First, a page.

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One of the more annoying habits of elections commentary is ascribing a collective will to the electorate

Fair point, and I was actually conscious of it while writing that sentence, and decided it would do in a metaphorical sense.  Of course there can be an element of tactical voting - e.g. vote for Edwards in order to keep the race alive even if you don't really support him - but it is anthropomorphic, or something like that, to ascribe "a will" to the electorate as a whole.  

People vote all sorts of different ways for all sorts of different reasons and then the political analysts come along later and "tell us" why they did so - as if all those different reasons could be summed or averaged into one overall resultant reason rather like how, in physics, all sorts of different forces coming from different directions can be reduced to one "resultant".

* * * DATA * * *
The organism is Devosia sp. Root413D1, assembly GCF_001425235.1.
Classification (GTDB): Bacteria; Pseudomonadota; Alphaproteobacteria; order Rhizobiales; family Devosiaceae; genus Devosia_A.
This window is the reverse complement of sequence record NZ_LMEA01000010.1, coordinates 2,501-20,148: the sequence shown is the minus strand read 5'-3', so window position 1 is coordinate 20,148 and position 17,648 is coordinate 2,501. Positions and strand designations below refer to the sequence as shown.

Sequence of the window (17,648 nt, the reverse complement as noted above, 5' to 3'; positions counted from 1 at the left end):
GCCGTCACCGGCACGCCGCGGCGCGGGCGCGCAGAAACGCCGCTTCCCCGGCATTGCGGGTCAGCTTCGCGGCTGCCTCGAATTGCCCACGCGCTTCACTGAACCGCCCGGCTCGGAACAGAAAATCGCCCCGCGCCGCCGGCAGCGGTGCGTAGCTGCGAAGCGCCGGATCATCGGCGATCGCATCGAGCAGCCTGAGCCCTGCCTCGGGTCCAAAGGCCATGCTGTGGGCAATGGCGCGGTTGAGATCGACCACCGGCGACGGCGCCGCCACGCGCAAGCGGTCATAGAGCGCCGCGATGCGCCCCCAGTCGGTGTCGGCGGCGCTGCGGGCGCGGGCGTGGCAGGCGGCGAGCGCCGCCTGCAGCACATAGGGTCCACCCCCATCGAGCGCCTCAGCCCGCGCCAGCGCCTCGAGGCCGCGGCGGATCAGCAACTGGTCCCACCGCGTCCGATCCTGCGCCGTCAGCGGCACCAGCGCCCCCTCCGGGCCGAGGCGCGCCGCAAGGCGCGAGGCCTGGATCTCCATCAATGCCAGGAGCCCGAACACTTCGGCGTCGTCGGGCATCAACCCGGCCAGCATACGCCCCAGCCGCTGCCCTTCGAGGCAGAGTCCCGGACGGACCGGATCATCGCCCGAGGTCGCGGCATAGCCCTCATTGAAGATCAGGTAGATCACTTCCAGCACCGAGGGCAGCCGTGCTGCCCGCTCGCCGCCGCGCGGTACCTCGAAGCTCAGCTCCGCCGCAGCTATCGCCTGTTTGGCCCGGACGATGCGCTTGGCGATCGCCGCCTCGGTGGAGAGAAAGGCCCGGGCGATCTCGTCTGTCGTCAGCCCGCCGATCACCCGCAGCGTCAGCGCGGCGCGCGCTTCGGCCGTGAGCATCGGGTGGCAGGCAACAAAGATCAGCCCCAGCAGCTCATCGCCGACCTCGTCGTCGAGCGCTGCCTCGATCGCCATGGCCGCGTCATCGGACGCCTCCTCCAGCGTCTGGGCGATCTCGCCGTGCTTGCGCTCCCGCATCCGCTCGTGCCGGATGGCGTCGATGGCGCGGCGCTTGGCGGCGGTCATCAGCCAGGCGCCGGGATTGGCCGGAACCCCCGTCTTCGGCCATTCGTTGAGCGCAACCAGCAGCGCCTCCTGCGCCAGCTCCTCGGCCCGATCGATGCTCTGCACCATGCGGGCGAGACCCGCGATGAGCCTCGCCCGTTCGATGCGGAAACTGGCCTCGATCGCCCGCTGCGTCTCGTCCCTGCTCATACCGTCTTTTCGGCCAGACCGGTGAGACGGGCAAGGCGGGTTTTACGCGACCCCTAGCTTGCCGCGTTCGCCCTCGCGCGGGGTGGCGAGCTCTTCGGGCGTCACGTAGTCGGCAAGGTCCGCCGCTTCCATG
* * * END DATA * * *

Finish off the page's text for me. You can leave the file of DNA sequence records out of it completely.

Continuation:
Please accept my apologies for a somewhat lazy rhetorical sleight of hand.  But in order for commentary to be possible at all, we have to try to reduce many thousands of different motivations to a few explanatory variables.  Perhaps more correct would have been to say that the effect of all the different voting behaviours has been to keep the race remarkably open, with those touted by the media (and polls) as hot favourites often experiencing a late swing against.

Lets call it the reverse bandwagon hypothesis!

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by Frank Schnittger (mail Frankschnittger at hot male dotty communists) on Wed Jan 16th, 2008 at 06:41:35 PM EST
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